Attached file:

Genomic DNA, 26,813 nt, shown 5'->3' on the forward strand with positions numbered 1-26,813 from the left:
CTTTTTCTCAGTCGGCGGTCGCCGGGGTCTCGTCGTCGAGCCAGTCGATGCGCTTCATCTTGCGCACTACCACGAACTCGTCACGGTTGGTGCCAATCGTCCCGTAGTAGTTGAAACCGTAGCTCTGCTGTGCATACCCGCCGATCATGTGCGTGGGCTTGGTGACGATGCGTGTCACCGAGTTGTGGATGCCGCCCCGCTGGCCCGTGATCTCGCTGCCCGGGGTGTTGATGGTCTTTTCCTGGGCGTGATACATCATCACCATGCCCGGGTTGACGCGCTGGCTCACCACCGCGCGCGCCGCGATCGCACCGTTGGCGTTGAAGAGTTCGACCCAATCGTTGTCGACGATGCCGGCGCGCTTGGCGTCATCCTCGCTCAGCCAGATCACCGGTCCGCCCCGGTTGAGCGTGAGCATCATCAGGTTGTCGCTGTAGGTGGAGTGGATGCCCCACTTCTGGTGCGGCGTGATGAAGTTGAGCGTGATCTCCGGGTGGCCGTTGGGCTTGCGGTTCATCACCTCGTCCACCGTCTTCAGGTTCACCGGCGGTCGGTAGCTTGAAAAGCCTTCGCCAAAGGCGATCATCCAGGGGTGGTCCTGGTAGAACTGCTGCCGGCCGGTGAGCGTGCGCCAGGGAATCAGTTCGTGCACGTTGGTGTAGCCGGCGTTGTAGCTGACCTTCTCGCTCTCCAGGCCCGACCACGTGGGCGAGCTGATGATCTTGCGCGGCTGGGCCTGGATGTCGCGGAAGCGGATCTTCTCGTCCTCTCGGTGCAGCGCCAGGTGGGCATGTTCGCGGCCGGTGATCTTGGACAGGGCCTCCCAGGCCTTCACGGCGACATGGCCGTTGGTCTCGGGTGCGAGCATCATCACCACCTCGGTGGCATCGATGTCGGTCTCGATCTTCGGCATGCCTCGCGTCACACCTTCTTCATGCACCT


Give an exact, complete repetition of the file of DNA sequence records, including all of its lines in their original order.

Genomic DNA, 26,813 nt, shown 5'->3' on the forward strand with positions numbered 1-26,813 from the left:
CTTTTTCTCAGTCGGCGGTCGCCGGGGTCTCGTCGTCGAGCCAGTCGATGCGCTTCATCTTGCGCACTACCACGAACTCGTCACGGTTGGTGCCAATCGTCCCGTAGTAGTTGAAACCGTAGCTCTGCTGTGCATACCCGCCGATCATGTGCGTGGGCTTGGTGACGATGCGTGTCACCGAGTTGTGGATGCCGCCCCGCTGGCCCGTGATCTCGCTGCCCGGGGTGTTGATGGTCTTTTCCTGGGCGTGATACATCATCACCATGCCCGGGTTGACGCGCTGGCTCACCACCGCGCGCGCCGCGATCGCACCGTTGGCGTTGAAGAGTTCGACCCAATCGTTGTCGACGATGCCGGCGCGCTTGGCGTCATCCTCGCTCAGCCAGATCACCGGTCCGCCCCGGTTGAGCGTGAGCATCATCAGGTTGTCGCTGTAGGTGGAGTGGATGCCCCACTTCTGGTGCGGCGTGATGAAGTTGAGCGTGATCTCCGGGTGGCCGTTGGGCTTGCGGTTCATCACCTCGTCCACCGTCTTCAGGTTCACCGGCGGTCGGTAGCTTGAAAAGCCTTCGCCAAAGGCGATCATCCAGGGGTGGTCCTGGTAGAACTGCTGCCGGCCGGTGAGCGTGCGCCAGGGAATCAGTTCGTGCACGTTGGTGTAGCCGGCGTTGTAGCTGACCTTCTCGCTCTCCAGGCCCGACCACGTGGGCGAGCTGATGATCTTGCGCGGCTGGGCCTGGATGTCGCGGAAGCGGATCTTCTCGTCCTCTCGGTGCAGCGCCAGGTGGGCATGTTCGCGGCCGGTGATCTTGGACAGGGCCTCCCAGGCCTTCACGGCGACATGGCCGTTGGTCTCGGGTGCGAGCATCATCACCACCTCGGTGGCATCGATGTCGGTCTCGATCTTCGGCATGCCTCGCGTCACACCTTCTTCATGCACCT